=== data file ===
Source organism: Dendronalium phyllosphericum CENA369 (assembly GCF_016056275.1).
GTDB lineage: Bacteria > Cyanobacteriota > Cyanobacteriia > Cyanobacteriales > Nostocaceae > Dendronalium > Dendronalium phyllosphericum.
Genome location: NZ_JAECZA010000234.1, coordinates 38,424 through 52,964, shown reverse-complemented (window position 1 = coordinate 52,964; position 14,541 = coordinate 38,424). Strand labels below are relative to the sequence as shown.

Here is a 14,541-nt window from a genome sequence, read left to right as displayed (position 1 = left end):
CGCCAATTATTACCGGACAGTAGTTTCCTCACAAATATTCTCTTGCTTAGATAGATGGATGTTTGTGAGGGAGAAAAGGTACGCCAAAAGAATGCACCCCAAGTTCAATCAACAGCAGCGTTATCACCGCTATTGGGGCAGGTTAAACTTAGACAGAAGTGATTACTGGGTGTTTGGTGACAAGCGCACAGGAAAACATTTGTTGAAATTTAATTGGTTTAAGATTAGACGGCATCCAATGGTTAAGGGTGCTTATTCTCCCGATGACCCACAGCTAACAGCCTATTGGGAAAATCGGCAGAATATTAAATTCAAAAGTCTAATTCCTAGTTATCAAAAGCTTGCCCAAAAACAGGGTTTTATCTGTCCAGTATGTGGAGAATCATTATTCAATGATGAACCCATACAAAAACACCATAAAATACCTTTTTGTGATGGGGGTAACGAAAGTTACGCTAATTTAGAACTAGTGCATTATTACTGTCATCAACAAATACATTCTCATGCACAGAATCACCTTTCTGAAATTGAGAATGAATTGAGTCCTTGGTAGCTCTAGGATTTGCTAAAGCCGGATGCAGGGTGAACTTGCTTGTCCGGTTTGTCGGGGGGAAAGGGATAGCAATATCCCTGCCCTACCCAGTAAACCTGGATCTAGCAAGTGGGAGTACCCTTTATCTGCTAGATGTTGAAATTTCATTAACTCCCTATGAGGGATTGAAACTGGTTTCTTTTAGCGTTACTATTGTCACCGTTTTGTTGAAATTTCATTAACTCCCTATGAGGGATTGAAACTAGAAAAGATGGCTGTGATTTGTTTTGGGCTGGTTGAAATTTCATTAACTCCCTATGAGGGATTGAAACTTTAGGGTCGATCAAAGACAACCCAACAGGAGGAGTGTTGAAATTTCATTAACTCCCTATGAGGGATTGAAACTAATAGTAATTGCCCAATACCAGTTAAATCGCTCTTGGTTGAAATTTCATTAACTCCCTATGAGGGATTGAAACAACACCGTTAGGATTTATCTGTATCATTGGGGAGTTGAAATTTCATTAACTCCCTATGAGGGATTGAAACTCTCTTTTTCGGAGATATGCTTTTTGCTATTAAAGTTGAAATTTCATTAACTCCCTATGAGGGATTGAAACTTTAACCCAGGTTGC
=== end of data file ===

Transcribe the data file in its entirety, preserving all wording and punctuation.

Source organism: Dendronalium phyllosphericum CENA369 (assembly GCF_016056275.1).
GTDB lineage: Bacteria > Cyanobacteriota > Cyanobacteriia > Cyanobacteriales > Nostocaceae > Dendronalium > Dendronalium phyllosphericum.
Genome location: NZ_JAECZA010000234.1, coordinates 38,424 through 52,964, shown reverse-complemented (window position 1 = coordinate 52,964; position 14,541 = coordinate 38,424). Strand labels below are relative to the sequence as shown.

Here is a 14,541-nt window from a genome sequence, read left to right as displayed (position 1 = left end):
CGCCAATTATTACCGGACAGTAGTTTCCTCACAAATATTCTCTTGCTTAGATAGATGGATGTTTGTGAGGGAGAAAAGGTACGCCAAAAGAATGCACCCCAAGTTCAATCAACAGCAGCGTTATCACCGCTATTGGGGCAGGTTAAACTTAGACAGAAGTGATTACTGGGTGTTTGGTGACAAGCGCACAGGAAAACATTTGTTGAAATTTAATTGGTTTAAGATTAGACGGCATCCAATGGTTAAGGGTGCTTATTCTCCCGATGACCCACAGCTAACAGCCTATTGGGAAAATCGGCAGAATATTAAATTCAAAAGTCTAATTCCTAGTTATCAAAAGCTTGCCCAAAAACAGGGTTTTATCTGTCCAGTATGTGGAGAATCATTATTCAATGATGAACCCATACAAAAACACCATAAAATACCTTTTTGTGATGGGGGTAACGAAAGTTACGCTAATTTAGAACTAGTGCATTATTACTGTCATCAACAAATACATTCTCATGCACAGAATCACCTTTCTGAAATTGAGAATGAATTGAGTCCTTGGTAGCTCTAGGATTTGCTAAAGCCGGATGCAGGGTGAACTTGCTTGTCCGGTTTGTCGGGGGGAAAGGGATAGCAATATCCCTGCCCTACCCAGTAAACCTGGATCTAGCAAGTGGGAGTACCCTTTATCTGCTAGATGTTGAAATTTCATTAACTCCCTATGAGGGATTGAAACTGGTTTCTTTTAGCGTTACTATTGTCACCGTTTTGTTGAAATTTCATTAACTCCCTATGAGGGATTGAAACTAGAAAAGATGGCTGTGATTTGTTTTGGGCTGGTTGAAATTTCATTAACTCCCTATGAGGGATTGAAACTTTAGGGTCGATCAAAGACAACCCAACAGGAGGAGTGTTGAAATTTCATTAACTCCCTATGAGGGATTGAAACTAATAGTAATTGCCCAATACCAGTTAAATCGCTCTTGGTTGAAATTTCATTAACTCCCTATGAGGGATTGAAACAACACCGTTAGGATTTATCTGTATCATTGGGGAGTTGAAATTTCATTAACTCCCTATGAGGGATTGAAACTCTCTTTTTCGGAGATATGCTTTTTGCTATTAAAGTTGAAATTTCATTAACTCCCTATGAGGGATTGAAACTTTAACCCAGGTTGC